– Rellán-Álvarez R, Lobet G, Hildner H, Pradier PL, Sebastian J, Yee MC, Yu G, La Rue T, Trontin C, Schrager A, Haney C, Nieu R, Maloof J, Vogel J, Dinneny JR (2015) GLO-Roots: an imaging platform enabling multidimensional characterization of soil-grown roots systems eLife 4:e07597.


Dr. Anna Stepanova

PhD, University of Pennsylvania
M.S., Nizhni Novgorod State University (Russia)
B.S., University of Nevada Reno

Lab: https://alonsostepanova.wordpress.ncsu.edu/

Research areas: Plant molecular genetics, phytohomormones, synthetic biology

The overarching goal of Dr. Stepanova’s research is to understand how plants perceive a wide array of environmental signals, integrate this information with their developmental programs, and produce adequate responses that enable the plants to adapt to specific environmental conditions. She has been using various molecular, genetic, genomic, biochemical, synthetic and cell biology approaches in Arabidopsis and other plant species to explore the role of plant hormones in mediating plant phenotypic plasticity, to decipher the molecular mechanisms of auxin biosynthesis and ethylene signaling, to uncover the interaction nodes between the hormonal pathways, and to determine the contribution of translational regulation to hormone signaling/response and plant development.

Dr. Stepanova admires the commitment NC State Genetics has for providing its graduate students with an in-depth, collaborative education. She attests that NC State uniquely gives its students a “solid knowledge of both cell/molecular and quantitative/evolutionary genetics”, ultimately resulting in successful careers within the genetics field after graduation. Additionally, she emphasizes the program’s dedication to making sure graduate students develop exceptional writing and oral presentation skills while obtaining their degree.

Dr. Stepanova recently won a prestigious CAREER grant from the National Science Foundation’s Division of Integrative Organismal Systems (NSF IOS) for $1,275,899. The proposal was “Tailoring hormone responses in plants via synthetic signal integration devices”, and with the new award, Dr. Stepanova has the ability to support new PhD students in her lab who have an interest in her research areas and who are inquisitive, interactive, hard-working, and resilient.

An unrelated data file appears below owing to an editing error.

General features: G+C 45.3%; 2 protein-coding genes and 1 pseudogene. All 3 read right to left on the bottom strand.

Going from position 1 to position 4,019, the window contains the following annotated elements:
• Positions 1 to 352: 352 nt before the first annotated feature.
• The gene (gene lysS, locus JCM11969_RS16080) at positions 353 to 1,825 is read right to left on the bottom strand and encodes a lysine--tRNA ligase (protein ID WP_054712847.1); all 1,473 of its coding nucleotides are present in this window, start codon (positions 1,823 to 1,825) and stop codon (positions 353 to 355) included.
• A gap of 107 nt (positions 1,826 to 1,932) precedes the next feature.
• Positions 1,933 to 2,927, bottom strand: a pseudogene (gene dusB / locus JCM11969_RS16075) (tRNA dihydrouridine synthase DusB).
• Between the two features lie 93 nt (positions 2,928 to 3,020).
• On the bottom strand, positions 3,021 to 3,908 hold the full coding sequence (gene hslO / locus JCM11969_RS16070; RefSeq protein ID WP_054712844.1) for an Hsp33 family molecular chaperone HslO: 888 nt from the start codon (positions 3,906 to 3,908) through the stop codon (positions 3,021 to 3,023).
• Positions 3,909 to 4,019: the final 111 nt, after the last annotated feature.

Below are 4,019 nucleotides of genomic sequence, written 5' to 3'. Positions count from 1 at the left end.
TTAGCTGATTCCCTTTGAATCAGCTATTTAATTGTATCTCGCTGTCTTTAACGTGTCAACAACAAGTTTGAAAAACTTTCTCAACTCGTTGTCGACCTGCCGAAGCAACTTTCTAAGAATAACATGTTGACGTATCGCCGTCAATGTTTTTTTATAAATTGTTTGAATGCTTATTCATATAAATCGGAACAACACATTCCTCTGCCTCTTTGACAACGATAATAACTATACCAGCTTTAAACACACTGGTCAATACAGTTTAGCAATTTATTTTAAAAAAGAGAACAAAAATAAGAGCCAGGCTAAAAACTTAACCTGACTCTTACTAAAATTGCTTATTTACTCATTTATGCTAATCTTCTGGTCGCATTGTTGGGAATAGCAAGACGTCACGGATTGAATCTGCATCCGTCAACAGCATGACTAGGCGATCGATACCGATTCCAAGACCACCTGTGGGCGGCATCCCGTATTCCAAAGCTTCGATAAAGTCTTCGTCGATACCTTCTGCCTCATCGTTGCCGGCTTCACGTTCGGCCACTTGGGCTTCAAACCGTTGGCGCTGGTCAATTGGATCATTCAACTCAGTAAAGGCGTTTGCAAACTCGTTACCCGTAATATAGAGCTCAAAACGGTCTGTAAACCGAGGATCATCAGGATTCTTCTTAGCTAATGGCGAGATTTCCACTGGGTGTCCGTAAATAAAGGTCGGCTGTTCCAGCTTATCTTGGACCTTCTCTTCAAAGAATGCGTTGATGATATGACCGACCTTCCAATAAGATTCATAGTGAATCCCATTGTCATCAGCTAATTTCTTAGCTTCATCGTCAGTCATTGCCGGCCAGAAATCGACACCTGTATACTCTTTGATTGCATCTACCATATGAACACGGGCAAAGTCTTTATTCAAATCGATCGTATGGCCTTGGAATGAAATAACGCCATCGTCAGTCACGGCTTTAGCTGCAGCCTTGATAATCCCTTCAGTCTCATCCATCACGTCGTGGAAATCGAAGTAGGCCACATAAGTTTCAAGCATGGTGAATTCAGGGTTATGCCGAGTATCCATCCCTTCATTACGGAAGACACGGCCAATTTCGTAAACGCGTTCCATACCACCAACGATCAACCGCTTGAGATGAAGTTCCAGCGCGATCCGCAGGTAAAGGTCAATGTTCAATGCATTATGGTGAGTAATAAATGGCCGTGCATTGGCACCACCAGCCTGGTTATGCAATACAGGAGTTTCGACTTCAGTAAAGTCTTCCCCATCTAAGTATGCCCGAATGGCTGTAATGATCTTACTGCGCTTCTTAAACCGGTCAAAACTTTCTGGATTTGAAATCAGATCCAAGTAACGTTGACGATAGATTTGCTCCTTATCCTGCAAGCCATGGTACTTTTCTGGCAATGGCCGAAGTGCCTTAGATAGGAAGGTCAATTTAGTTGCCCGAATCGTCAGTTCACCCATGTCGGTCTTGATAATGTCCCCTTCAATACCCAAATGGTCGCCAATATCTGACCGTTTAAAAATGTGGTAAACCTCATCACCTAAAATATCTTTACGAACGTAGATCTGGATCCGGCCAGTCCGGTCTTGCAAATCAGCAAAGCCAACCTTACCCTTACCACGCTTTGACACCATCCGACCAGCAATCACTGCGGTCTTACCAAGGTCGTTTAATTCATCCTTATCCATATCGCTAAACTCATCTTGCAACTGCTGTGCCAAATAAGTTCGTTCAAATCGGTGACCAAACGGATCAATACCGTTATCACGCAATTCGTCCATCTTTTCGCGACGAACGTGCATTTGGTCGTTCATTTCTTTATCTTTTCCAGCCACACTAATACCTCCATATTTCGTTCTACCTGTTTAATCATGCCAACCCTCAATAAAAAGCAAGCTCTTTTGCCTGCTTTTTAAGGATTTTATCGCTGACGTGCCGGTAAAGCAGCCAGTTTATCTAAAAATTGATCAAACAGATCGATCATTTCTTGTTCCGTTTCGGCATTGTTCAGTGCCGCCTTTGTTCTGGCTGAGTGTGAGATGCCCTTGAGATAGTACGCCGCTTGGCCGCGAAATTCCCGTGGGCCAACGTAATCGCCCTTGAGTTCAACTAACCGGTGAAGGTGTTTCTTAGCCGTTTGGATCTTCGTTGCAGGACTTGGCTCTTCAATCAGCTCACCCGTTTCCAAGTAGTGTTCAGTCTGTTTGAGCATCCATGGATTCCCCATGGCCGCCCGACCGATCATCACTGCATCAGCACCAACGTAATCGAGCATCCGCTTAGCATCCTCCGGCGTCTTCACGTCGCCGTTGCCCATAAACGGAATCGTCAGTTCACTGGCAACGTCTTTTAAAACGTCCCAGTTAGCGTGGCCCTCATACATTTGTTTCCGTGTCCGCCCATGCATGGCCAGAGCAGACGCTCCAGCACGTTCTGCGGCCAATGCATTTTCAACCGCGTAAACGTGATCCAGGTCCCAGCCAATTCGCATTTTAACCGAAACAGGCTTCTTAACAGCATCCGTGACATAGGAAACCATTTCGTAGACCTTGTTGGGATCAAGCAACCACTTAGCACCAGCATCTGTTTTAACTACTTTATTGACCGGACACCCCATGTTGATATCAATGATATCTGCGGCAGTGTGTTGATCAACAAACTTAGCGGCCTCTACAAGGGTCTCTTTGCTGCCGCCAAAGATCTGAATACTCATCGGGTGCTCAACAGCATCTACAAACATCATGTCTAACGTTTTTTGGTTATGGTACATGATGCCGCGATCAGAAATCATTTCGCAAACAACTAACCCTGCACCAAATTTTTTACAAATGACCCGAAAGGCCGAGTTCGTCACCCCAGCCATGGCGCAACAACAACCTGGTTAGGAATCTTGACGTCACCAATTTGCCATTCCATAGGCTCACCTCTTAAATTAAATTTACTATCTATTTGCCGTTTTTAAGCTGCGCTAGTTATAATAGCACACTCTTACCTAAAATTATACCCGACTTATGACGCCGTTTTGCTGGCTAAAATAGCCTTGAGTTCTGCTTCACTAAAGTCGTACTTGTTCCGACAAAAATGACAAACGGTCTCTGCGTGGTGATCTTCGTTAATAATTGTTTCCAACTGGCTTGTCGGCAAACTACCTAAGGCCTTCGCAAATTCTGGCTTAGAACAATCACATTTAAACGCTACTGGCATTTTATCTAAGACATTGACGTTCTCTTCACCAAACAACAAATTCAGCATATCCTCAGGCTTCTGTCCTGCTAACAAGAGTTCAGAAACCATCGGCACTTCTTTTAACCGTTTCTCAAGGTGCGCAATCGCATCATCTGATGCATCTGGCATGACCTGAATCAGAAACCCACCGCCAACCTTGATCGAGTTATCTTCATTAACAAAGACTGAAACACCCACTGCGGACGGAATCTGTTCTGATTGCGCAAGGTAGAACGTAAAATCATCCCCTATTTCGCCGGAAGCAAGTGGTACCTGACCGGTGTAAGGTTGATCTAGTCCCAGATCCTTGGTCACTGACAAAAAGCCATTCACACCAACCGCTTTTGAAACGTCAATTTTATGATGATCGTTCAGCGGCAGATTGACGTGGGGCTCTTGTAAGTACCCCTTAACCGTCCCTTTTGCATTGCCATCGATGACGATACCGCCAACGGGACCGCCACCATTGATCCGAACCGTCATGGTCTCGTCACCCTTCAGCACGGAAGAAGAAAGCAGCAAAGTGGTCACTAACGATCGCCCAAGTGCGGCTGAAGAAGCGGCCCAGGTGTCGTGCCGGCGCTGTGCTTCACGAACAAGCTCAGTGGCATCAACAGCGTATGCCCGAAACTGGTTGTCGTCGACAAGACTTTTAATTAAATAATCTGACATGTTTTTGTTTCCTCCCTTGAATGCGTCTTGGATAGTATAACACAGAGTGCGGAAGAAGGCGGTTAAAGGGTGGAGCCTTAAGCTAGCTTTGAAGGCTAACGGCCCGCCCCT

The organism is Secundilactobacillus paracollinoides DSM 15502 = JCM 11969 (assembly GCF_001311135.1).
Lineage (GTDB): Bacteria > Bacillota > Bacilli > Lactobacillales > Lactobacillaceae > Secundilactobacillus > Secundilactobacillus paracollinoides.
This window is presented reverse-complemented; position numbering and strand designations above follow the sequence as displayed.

Receiving the NSF CAREER grant is not the first time Dr. Stepanova’s impactful research has been recognized. Earlier in 2018, she was awarded 1st place in the Faculty and Staff Microscopy category of the Envisioning Research Contest hosted by NC State’s Office of Research and Innovation. Some of her recent publications are listed below:

– Brumos J., Robles L.M., Yun J., Vu T.C., Jackson S., Alonso J.M., Stepanova A.N. (2018) Local auxin biosynthesis is a key regulator of plant development. Dev Cell (provisionally accepted)
– Mazzoni-Putman S. and Stepanova A.N. (2018) A plant biologist’s toolbox to study translation. Front Plant Sci 9:873. doi: 10.3389/fpls.2018.00873
– Bhosale R., Giri J., Pandey B.K., Giehl R.F.H., Hartmann A., Traini R., Truskina J., Leftley N., Hanlon M., Swarup K., Rashed A., Voß U., Alonso J., Stepanova A., Yun J.4, Ljung K., , Brown K.M., Lynch J.P., Dolan L., , Vernoux T., Bishopp A., Wells D., von Wirén N., Bennett M.J., Swarup R. (2018) A mechanistic framework for auxin dependent Arabidopsis root hair elongation to low external phosphate. Nature Commun 9(1):1409 doi:10.1038/s41467-018-03851-3
– Ferrando, A., Castellano, M. M., Lisón, P., Leister, D., Stepanova, A. N., Hanson, J., eds. (2018). Relevance of Translational Regulation on Plant Growth and Environmental Responses. Lausanne: Frontiers Media. doi: 10.3389/978-2-88945-413-6